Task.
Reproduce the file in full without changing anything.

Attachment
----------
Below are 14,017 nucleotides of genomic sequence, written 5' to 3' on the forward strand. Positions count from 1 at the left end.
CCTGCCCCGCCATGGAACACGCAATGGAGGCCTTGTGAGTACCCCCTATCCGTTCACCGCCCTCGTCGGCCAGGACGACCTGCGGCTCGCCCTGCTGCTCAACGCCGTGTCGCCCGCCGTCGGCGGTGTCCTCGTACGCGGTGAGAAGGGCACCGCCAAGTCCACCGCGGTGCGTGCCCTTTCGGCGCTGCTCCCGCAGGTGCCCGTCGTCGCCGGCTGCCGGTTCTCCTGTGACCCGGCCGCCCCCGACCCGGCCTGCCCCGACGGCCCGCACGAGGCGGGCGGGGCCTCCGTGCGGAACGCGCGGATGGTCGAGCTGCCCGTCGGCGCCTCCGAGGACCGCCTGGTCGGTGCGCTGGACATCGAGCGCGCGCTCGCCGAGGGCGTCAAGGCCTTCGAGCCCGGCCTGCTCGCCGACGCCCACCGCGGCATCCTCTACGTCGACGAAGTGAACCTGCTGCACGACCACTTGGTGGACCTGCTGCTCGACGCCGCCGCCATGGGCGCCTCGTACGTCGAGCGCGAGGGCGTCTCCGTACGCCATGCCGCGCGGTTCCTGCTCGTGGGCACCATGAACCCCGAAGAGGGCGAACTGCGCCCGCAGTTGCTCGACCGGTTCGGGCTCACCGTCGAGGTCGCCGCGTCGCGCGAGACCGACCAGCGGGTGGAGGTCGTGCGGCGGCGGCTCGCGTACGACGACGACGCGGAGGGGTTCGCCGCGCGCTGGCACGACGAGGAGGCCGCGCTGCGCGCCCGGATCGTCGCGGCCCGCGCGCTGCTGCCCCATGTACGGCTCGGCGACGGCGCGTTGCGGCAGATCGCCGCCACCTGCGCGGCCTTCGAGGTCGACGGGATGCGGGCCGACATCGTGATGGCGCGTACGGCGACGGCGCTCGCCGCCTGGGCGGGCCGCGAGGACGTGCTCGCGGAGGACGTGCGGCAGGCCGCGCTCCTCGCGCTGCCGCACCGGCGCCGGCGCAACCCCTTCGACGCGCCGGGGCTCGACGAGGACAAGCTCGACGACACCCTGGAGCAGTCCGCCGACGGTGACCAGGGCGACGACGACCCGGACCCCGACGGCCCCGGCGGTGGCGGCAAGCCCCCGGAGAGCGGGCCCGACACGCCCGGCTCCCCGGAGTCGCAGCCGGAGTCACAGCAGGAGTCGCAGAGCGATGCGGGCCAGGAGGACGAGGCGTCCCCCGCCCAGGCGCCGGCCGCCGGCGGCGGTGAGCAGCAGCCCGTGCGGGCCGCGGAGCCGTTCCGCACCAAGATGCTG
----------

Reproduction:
Below are 14,017 nucleotides of genomic sequence, written 5' to 3' on the forward strand. Positions count from 1 at the left end.
CCTGCCCCGCCATGGAACACGCAATGGAGGCCTTGTGAGTACCCCCTATCCGTTCACCGCCCTCGTCGGCCAGGACGACCTGCGGCTCGCCCTGCTGCTCAACGCCGTGTCGCCCGCCGTCGGCGGTGTCCTCGTACGCGGTGAGAAGGGCACCGCCAAGTCCACCGCGGTGCGTGCCCTTTCGGCGCTGCTCCCGCAGGTGCCCGTCGTCGCCGGCTGCCGGTTCTCCTGTGACCCGGCCGCCCCCGACCCGGCCTGCCCCGACGGCCCGCACGAGGCGGGCGGGGCCTCCGTGCGGAACGCGCGGATGGTCGAGCTGCCCGTCGGCGCCTCCGAGGACCGCCTGGTCGGTGCGCTGGACATCGAGCGCGCGCTCGCCGAGGGCGTCAAGGCCTTCGAGCCCGGCCTGCTCGCCGACGCCCACCGCGGCATCCTCTACGTCGACGAAGTGAACCTGCTGCACGACCACTTGGTGGACCTGCTGCTCGACGCCGCCGCCATGGGCGCCTCGTACGTCGAGCGCGAGGGCGTCTCCGTACGCCATGCCGCGCGGTTCCTGCTCGTGGGCACCATGAACCCCGAAGAGGGCGAACTGCGCCCGCAGTTGCTCGACCGGTTCGGGCTCACCGTCGAGGTCGCCGCGTCGCGCGAGACCGACCAGCGGGTGGAGGTCGTGCGGCGGCGGCTCGCGTACGACGACGACGCGGAGGGGTTCGCCGCGCGCTGGCACGACGAGGAGGCCGCGCTGCGCGCCCGGATCGTCGCGGCCCGCGCGCTGCTGCCCCATGTACGGCTCGGCGACGGCGCGTTGCGGCAGATCGCCGCCACCTGCGCGGCCTTCGAGGTCGACGGGATGCGGGCCGACATCGTGATGGCGCGTACGGCGACGGCGCTCGCCGCCTGGGCGGGCCGCGAGGACGTGCTCGCGGAGGACGTGCGGCAGGCCGCGCTCCTCGCGCTGCCGCACCGGCGCCGGCGCAACCCCTTCGACGCGCCGGGGCTCGACGAGGACAAGCTCGACGACACCCTGGAGCAGTCCGCCGACGGTGACCAGGGCGACGACGACCCGGACCCCGACGGCCCCGGCGGTGGCGGCAAGCCCCCGGAGAGCGGGCCCGACACGCCCGGCTCCCCGGAGTCGCAGCCGGAGTCACAGCAGGAGTCGCAGAGCGATGCGGGCCAGGAGGACGAGGCGTCCCCCGCCCAGGCGCCGGCCGCCGGCGGCGGTGAGCAGCAGCCCGTGCGGGCCGCGGAGCCGTTCCGCACCAAGATGCTG